And then there is what is estimated to be the biggest reason why this game makes the respectable pile of revenue it does every day: players can steal each other's coins.
It's not very difficult to find out the easiest way to counteract this is making sure to have an as low as possible coin balance at the end of each play session. Usually this is a possibility, but not always. There are times when the player is gated by another resource; bricks. When needed, bricks spawn randomly on about 10% of all tiles and are collected when landing there.
Bricks are needed to move on to the next board but can only be gathered during the last moments on the current board. The game is balanced in a way that at this point, all buildings are already upgraded maximally, removing the player's only option to spend their coins. Players now find themselves ending their sessions with huge amounts of coins they can't spend.
Of course, the grind for bricks can be bypassed by spending some gems, purchasable for real money. The choice is simple, yield or let your coins be taken by your "friends".
The last reason why Board Kings captivates lots of players is the fact that it purposely doesn't explain many of its inner workings and details. It's for example not immediately clear where all these generated coins come from when visiting another player's board. Finding out these things is part of the fun, and additionally creates a pretty solid mouth-to-mouth marketing strategy.
Even though this game is performing well, there are definitely things that can be improved, both in its core gameplay and live-ops. Rolls Booster Onboarding & Transparency
Seeing how friends play, together with video research on YouTube, it can be concluded that the Rolls Booster isn't explained properly. Lots of players (myself included for a long time) think the multiplier doesn't work on specific tiles like the train and steal tiles, but this is simply not the case.
The booster multiplies all income generated. It's specifically stated, but not shown. One more issue with this booster is that it's not clear when the game has the x5 Booster enabled. Sometimes the maximum multiplier that can be selected is x3, other times it's x5 but there is no clear pattern to recognise here. It turns out Jelly Button configures this as part of their Live Ops, but this is impossible for players to figure out.
As mentioned earlier, given how much tactical depth this mechanic adds, it would be a pity if players wouldn't want to use it out of fear of lost value or due to its unpredictability.
Most successful mobile games have their live ops organised in a way its events create a nice-looking sawtooth shape, and Board Kings is no different.
These spikes are attributed to the events and sales Jelly Button runs inside the game on a very regular basis.
Even though within the last year the revenue has been very stable, there has been no increase. This can (at least partially) be attributed to blindness the game creates towards their time-limited features. Every time a player opens the game, they get multiple pop-ups thrown at them. Given there is no context, and the player has just started up their game, the chances are extremely high they don't care about the information that's being presented.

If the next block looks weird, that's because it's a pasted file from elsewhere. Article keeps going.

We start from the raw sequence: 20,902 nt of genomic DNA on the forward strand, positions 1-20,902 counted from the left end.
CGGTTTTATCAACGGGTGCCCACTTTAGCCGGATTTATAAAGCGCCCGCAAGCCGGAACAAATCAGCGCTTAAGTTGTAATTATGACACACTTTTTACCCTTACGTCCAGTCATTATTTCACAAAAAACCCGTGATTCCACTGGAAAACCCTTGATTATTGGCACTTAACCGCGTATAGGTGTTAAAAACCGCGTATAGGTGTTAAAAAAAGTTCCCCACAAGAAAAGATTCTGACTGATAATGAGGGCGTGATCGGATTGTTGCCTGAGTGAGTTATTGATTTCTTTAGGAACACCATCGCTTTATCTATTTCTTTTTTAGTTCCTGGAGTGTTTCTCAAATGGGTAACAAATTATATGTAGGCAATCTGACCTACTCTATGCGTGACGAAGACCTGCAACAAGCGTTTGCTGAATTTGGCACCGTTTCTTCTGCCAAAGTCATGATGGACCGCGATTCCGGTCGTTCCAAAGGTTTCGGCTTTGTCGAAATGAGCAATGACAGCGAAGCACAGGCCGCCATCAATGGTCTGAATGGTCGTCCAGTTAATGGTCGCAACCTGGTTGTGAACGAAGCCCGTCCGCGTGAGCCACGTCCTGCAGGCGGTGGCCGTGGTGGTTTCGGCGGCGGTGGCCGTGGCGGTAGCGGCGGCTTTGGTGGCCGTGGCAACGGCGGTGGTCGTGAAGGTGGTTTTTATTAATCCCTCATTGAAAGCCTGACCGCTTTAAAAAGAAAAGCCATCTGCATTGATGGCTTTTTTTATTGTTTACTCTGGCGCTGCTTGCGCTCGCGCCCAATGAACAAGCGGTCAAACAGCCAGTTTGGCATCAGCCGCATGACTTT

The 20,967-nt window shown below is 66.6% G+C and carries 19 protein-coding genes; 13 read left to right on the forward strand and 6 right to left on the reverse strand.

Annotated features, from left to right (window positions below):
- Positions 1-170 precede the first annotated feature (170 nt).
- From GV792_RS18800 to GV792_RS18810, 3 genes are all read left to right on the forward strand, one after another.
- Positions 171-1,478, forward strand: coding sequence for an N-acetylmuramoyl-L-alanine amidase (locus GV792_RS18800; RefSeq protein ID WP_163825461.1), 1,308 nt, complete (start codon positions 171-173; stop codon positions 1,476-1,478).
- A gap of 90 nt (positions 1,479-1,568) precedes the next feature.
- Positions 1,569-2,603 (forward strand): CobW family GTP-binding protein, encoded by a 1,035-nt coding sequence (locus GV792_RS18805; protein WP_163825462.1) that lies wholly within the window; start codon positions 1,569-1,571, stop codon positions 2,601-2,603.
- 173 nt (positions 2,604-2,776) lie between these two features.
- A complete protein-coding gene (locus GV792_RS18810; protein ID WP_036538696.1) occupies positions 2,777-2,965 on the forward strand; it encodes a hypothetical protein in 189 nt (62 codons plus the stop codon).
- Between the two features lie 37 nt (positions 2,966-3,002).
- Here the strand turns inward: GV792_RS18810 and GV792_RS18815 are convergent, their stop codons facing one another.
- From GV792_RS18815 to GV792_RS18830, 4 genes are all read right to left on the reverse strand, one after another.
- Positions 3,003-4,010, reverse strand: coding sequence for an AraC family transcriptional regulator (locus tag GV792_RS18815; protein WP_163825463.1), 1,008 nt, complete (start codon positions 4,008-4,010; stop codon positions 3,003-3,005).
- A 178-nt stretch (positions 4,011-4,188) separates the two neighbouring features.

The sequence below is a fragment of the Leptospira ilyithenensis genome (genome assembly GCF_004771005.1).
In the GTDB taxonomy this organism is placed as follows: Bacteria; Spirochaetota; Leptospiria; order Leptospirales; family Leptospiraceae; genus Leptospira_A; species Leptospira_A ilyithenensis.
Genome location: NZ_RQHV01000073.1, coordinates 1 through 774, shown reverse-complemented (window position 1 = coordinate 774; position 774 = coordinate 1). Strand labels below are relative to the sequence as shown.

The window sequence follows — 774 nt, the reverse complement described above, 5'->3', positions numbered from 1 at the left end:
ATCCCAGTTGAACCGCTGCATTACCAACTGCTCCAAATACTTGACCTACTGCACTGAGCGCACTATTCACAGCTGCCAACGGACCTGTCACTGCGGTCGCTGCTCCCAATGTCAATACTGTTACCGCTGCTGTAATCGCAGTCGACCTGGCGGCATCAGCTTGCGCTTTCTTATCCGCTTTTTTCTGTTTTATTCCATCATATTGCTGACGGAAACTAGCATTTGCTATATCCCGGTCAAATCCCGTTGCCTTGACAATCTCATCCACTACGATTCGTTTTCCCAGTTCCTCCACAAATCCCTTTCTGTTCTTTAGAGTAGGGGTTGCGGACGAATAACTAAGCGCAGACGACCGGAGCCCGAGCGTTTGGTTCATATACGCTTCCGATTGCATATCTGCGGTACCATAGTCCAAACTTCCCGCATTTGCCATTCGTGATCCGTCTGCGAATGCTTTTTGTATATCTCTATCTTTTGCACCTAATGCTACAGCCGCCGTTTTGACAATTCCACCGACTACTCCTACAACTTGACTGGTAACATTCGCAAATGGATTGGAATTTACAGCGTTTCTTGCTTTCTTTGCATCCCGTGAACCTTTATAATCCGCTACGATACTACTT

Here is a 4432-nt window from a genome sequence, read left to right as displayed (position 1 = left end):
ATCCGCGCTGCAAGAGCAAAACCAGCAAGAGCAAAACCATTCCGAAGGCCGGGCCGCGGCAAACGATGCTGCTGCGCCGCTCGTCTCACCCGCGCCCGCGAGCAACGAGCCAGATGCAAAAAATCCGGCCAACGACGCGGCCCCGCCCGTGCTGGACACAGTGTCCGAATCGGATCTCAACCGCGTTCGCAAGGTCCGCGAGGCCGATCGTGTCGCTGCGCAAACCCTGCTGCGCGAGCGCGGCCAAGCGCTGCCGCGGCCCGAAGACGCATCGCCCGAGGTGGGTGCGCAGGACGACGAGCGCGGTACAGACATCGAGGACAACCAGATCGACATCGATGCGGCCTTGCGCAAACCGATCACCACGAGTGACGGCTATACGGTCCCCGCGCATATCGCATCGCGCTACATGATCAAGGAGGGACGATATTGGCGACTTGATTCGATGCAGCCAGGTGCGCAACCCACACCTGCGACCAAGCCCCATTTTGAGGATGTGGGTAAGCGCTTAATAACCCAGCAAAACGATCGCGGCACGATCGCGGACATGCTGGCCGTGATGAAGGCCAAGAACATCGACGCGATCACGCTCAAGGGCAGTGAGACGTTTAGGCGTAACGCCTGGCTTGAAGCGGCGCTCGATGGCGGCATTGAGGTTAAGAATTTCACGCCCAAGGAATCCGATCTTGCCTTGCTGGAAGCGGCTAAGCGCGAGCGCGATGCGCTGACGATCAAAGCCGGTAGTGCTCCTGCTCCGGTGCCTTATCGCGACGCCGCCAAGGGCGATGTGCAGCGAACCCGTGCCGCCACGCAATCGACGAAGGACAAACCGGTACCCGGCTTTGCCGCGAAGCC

I've found myself being at the ready to close 3+ screens during loading time for Board Kings, which is the mobile gaming equivalent of banner blindness. A better way of incorporating these specific sales can be done by changing the context of some specific buttons, like for example the out-of-rolls button. Where this normally leads to the standard screen where rolls can be purchased, instead one of these sales pop-ups can be shown after the player taps the roll button without having any left.
Another way of promoting sales is the way Seriously does with their Best Fiends hit game by adding them to existing screens.
In this day and age, it's safe to say that being creative with sale placements is a must for every profitable game. Players are very much familiar with the Free-to-Play model and won't fall for forceful attempts like these. An offer only makes sense when it has context.
Playing with Anticipation
In an industry that's so focused on creating smooth and rewarding experiences, the devil is often in the details. Board Kings borrows a lot of its visualisations from slot machines to make it feel as appealing as it does but there are cracks in its exterior to be found when looking more closely.
When the player rolls the dice, they seem to have a nice and slow feel. Unlike solid, regular ones, the dice in Board Kings seem like they are made out of foam or another soft material, they sometimes land on one of their edges, only to slowly tip over and show the value on top.
This all works very well, but when the dice end up having a value that will make the player's idol land on a 'chance' tile, the little bunnies that hop around spoil this immediately! Small 'chance' cards appear above their heads even before the dice have stopped moving, confusing the player and getting rid of all anticipation in one fell swoop.
This might seem like a trivial thing to nitpick about but things like these can have a great impact. The same can be said about the highlighting of the tiles the idol will visit after every die roll. It's detrimental to the player's dopamine-fueled anticipation.
Board Kings has had a very stable 2019 and can surely be called a profitable product for Jelly Button, having reached about $50M in IAP last year alone. There are games like Moon Active's Coin Master which have performed a lot better ($324M). Regardless, Board Kings is a great piece of craftsmanship that keeps players hooked, even while some of them consciously wonder why! We now know why; studying Board Kings is a great class about keeping players pressing that 'roll' button.Next Post